Hearing Health Blog

Man holding ear because his hearing aid is whistling.

It’s difficult to accept, for many, dealing with and acknowledging the truth of hearing loss. Because you recognized that it was best for your health, you made the choice to go and get fitted for a hearing aid by a hearing specialist. More than likely, you immediately recognized the benefits one receives from wearing a hearing aid, including the ability to deal with tinnitus, hear speech (even amidst the din of background noise), and the potential to recover from mental decline.

But sometimes you get a loud, piercing, shrieking negative among all the life altering benefits. Your hearing aids whistle. The squealing you’re hearing is more commonly known as feedback. It’s just like what happens to a sound system when you bring a microphone too close, but it’s directly in your ears. Fortunately, this is a problem you can fix relatively easily. Stopping your hearing aid from squealing can be accomplished using the following guidelines:

1. The Way Your Hearing Aid Fits Can be Adjusted

The positioning of the hearing aid in your ear or the earmold it’s connected to is probably the most common reason for feedback. If the hearing aid does not fit properly inside of your ear, sound can escape and reverberate through the hearing aid’s microphone. Depending on how poorly the fit is and how much sound has escaped, the result of the leakage can be either a continuous or a sporadic squealing. A plastic tube connects some hearing aid designs with an earmold. Over time, this piece can harden, shrink or crack, which unseats the earmold from its proper position. If you replace the plastic piece, you can correct the whistling which is caused by this movement.

2. Get Rid of Excessive Earwax

It’s strange to think of something like earwax, which is thought of by most people to be foul or unwelcome, as beneficial to our bodies, but it really is. Dirt and other things are stopped from getting into the ears by this gooey substance which acts as a defense. Actions, such as talking or chewing help your ears regulate the amount of earwax they produce but there can be an adverse effect if too much earwax builds up. Feedback will unavoidably occur if you put a hearing aid on top of too much earwax. Because of the blockage from earwax, the amplified sound can’t go anywhere and this is the reason for the feedback. The sound circles back into the microphone because it has no clear exit. Doing things like letting warm shower water run into your ears can help remove excessive earwax. However, the best idea could be to make an appointment with a hearing specialist about correctly cleaning your ears to avoid undue buildup and subsequent whistling.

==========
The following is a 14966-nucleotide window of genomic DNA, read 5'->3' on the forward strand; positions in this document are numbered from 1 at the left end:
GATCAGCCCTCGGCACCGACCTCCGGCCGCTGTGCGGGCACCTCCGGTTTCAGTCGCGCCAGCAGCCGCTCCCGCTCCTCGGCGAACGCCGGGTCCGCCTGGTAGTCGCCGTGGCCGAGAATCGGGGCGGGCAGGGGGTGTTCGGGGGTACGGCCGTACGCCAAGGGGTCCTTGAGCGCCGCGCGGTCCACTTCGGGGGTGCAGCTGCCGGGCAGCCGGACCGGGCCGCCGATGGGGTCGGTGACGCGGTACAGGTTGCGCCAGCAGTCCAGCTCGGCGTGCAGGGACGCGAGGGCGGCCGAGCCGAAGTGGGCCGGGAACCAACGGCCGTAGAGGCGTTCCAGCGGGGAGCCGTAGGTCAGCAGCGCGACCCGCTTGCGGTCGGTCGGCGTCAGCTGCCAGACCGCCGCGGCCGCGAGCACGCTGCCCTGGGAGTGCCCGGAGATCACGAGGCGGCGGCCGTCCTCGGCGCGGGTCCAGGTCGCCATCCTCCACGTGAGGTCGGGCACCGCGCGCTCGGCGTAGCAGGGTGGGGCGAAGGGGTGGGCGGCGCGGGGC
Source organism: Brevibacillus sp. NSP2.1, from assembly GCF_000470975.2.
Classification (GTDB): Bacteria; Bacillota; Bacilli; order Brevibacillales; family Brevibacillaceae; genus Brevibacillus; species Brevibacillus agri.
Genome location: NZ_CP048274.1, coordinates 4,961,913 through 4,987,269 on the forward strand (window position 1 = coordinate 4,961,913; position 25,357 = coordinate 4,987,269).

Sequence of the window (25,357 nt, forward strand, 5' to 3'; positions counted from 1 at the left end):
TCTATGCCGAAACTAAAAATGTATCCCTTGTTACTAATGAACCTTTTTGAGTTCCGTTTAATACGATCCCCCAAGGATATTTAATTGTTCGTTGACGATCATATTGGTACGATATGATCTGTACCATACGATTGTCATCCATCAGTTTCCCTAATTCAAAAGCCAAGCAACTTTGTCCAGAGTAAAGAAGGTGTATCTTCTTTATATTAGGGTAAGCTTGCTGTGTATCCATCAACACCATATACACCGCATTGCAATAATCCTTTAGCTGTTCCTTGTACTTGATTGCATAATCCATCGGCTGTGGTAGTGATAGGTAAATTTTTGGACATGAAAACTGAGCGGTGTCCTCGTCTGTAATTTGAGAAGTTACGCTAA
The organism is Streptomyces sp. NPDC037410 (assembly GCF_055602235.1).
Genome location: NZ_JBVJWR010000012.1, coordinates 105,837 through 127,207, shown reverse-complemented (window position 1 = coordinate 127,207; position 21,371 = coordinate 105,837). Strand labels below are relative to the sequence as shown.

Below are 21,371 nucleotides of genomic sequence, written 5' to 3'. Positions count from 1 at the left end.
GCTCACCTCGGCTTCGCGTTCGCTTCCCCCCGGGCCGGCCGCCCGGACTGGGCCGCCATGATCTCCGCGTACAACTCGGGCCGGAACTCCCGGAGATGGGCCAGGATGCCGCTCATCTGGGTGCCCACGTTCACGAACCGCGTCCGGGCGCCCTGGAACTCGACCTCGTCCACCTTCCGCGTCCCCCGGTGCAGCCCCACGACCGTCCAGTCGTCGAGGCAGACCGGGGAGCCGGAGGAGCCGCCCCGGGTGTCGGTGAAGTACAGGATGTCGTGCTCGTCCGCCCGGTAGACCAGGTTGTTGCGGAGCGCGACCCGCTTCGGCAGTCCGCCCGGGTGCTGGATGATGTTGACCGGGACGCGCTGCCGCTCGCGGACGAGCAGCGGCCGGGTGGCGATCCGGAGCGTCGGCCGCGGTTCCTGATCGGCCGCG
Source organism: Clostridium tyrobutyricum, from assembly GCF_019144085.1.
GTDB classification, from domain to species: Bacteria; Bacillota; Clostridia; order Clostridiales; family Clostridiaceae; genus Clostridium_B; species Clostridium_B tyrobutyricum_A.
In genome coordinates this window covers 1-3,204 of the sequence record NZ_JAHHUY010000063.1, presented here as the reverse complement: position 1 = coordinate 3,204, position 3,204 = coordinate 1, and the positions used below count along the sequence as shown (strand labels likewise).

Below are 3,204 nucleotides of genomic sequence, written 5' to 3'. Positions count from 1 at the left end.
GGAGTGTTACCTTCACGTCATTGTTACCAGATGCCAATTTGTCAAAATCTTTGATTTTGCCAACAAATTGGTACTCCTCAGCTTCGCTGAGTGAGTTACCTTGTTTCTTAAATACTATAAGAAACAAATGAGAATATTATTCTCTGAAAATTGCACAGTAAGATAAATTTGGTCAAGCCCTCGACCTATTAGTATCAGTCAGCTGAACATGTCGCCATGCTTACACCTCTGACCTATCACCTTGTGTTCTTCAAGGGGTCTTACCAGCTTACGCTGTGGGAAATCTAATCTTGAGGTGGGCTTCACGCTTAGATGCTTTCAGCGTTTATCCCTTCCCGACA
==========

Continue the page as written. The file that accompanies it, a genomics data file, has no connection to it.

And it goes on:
3. Uncover the Microphone

Often times the most apparent solution is the most effective. Have you ever noticed someone trying to take a picture which didn’t come out, only to find that the lens cap was still on? With hearing aids the same thing can occur. Whistling can happen when something is covering the device. You could even get the same outcome by covering the microphone with your hand or another object, like if you bury your ear in someone’s shoulder while hugging them. This issue should be easy to fix simply by uncovering the hearing aid.

Here’s a bonus tip: Consider purchasing a new hearing aid. Some causes for worry are being alleviated by modern hearing aid models and manufacturers are developing new technology regularly. Give us a call if you are interested in learning about new hearing aid technology or if you are having trouble with your current hearing aids whistling.

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